Cai Guo-Qiang Will Detonate a Massive Mushroom Cloud Over Chicago to Mark the 75th Anniversary of the First Nuclear Reaction
The University of Chicago is organizing the explosive performance.
On December 2, 1942, at 3:25 p.m., the world ushered in the Atomic Age when the Chicago-based scientist Enrico Fermi and his Manhattan Project team initiated the first-ever human-made, self-sustaining nuclear chain reaction. Next month, to mark the 75th anniversary of that momentous occasion, Chinese artist Cai Guo-Qiang will stage one of his explosive performance pieces on the site of the reactor, known as Chicago Pile-1.
A 246-foot-high multi-colored mushroom cloud will explode above the crowd, hanging in the air for only a minute before fading away.
The University of Chicago, which is organizing the project, chose Cai because it felt his work “dramatizes the creative and destructive forces of nuclear fission,” the university’s curator of public art Laura Steward said in statement.
“In the 1990s, I used black gunpowder to create mushroom clouds, humankind’s most iconic visual symbol for the 20th century,” Cai said. “Today, the color mushroom cloud symbolizes the paradoxical nature of employing nuclear energy: Who is it for?”
The date of the installation also marks the 50th anniversary of the installation of Henry Moore’s Nuclear Energy, a sculpture on the site that commemorates the scientific breakthrough.
But Cai and Moore aren’t the only artists to create work inspired by Chicago’s role in the nuclear age. In September, as part of the Chicago Architecture Biennial, UChicago Arts and California’s Ogrydziak Prillinger Architects unveiled Nuclear Threshold, a temporary architectural installation that responds to the Moore work. Based on the computational modeling of unstable processes used by the Manhattan Project scientists, the tangle of 75-foot-long black rubber cords will remain on view through January 7.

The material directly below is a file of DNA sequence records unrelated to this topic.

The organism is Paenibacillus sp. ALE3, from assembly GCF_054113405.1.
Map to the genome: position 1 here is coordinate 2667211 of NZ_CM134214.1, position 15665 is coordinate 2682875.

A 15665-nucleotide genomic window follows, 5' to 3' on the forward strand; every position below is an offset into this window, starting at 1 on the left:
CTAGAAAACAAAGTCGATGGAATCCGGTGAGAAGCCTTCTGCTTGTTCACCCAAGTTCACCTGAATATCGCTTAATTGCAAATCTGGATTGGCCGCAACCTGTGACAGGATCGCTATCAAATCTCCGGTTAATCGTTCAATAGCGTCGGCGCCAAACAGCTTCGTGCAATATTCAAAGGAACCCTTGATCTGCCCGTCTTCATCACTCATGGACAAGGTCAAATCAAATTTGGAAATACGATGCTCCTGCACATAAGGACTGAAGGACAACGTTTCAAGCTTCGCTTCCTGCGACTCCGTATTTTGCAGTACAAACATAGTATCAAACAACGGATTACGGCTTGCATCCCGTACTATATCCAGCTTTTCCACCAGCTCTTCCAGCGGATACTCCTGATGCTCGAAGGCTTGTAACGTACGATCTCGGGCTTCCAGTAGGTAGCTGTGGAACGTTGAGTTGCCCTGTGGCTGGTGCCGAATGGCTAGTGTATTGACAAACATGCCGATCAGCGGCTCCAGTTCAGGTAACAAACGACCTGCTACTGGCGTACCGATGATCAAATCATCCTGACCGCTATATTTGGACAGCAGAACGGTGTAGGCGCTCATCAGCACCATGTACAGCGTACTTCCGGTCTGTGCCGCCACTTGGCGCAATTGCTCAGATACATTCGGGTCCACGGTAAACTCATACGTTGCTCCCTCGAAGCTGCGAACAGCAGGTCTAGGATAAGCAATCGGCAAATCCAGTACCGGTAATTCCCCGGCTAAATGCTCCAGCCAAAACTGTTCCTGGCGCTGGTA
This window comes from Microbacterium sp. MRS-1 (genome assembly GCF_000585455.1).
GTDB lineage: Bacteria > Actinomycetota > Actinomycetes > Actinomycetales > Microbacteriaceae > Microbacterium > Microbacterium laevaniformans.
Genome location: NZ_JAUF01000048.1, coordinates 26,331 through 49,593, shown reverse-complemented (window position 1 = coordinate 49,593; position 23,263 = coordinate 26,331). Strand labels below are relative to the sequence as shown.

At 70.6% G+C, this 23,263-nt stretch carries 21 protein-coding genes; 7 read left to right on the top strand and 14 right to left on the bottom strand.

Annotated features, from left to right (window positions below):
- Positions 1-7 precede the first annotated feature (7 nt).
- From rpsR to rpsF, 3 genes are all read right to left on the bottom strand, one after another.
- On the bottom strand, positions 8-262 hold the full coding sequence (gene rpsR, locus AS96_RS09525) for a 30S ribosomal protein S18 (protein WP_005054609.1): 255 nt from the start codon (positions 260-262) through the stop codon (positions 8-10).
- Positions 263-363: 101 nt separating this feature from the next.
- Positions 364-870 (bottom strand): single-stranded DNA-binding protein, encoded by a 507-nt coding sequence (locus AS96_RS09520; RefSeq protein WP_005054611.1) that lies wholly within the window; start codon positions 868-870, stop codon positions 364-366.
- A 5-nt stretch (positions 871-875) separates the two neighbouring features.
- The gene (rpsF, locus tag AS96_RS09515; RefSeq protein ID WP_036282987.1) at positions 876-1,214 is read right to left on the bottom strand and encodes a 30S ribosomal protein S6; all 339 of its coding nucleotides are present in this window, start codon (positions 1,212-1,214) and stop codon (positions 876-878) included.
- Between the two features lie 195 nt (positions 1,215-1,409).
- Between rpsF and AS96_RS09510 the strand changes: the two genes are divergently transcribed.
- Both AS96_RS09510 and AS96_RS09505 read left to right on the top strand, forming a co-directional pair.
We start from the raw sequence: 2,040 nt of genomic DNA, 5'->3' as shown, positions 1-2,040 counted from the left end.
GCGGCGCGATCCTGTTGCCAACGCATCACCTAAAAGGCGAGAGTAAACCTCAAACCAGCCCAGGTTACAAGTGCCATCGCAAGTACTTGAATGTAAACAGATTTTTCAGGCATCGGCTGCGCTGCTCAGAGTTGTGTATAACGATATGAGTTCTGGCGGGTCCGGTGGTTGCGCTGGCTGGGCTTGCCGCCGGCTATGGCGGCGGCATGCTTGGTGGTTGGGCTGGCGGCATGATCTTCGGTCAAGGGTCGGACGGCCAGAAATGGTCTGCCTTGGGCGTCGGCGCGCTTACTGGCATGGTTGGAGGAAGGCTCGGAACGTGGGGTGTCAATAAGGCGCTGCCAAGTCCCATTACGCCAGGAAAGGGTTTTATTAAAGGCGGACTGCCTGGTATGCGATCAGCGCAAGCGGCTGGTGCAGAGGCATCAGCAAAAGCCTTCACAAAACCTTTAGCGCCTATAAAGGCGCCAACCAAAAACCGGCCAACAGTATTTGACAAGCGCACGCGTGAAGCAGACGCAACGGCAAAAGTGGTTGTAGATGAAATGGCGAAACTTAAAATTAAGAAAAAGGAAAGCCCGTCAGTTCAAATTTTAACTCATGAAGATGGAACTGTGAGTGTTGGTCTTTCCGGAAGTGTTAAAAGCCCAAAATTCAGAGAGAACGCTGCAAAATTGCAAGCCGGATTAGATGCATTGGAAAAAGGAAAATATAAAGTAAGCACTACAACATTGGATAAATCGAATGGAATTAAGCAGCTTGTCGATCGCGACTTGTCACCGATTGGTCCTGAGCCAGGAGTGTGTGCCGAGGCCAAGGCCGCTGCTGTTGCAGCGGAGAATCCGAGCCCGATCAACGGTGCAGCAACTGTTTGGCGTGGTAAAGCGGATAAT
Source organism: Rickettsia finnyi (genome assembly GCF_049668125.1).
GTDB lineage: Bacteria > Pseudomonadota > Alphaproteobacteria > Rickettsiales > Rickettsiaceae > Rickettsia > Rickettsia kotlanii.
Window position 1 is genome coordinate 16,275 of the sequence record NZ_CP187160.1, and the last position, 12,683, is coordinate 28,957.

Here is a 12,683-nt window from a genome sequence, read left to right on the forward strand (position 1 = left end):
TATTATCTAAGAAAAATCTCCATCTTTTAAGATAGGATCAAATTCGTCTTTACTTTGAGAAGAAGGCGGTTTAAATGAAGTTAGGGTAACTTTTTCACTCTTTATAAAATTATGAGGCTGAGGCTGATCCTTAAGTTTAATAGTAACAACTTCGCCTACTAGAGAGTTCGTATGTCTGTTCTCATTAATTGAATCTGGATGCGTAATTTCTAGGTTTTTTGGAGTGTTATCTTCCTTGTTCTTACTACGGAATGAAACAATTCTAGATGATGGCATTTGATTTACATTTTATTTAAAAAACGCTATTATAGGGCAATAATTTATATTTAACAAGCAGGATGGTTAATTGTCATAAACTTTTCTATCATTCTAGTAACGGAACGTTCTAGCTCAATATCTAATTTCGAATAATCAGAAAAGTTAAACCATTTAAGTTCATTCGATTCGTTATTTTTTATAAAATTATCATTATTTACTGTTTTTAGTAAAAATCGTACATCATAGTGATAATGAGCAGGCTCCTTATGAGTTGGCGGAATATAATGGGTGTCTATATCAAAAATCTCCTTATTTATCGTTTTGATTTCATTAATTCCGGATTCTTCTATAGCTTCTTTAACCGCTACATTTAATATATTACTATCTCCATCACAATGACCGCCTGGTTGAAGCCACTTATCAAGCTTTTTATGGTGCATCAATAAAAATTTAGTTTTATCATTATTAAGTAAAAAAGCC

The two-day celebrations of the reaction’s 75th anniversary, titled “Reactions: New Perspectives on Our Nuclear Legacy,” will also include the premiere of Augusta Read Thomas’s new musical composition Plea for Peace on December 1, and the final two events in the semester-long “Arts and the Nuclear Age” lecture series, including a conversation between Cai and art history professor Wu Hung on December 1. The explosion will follow the next day.
So keep your eyes on the sky—and maybe secure some earplugs in advance.
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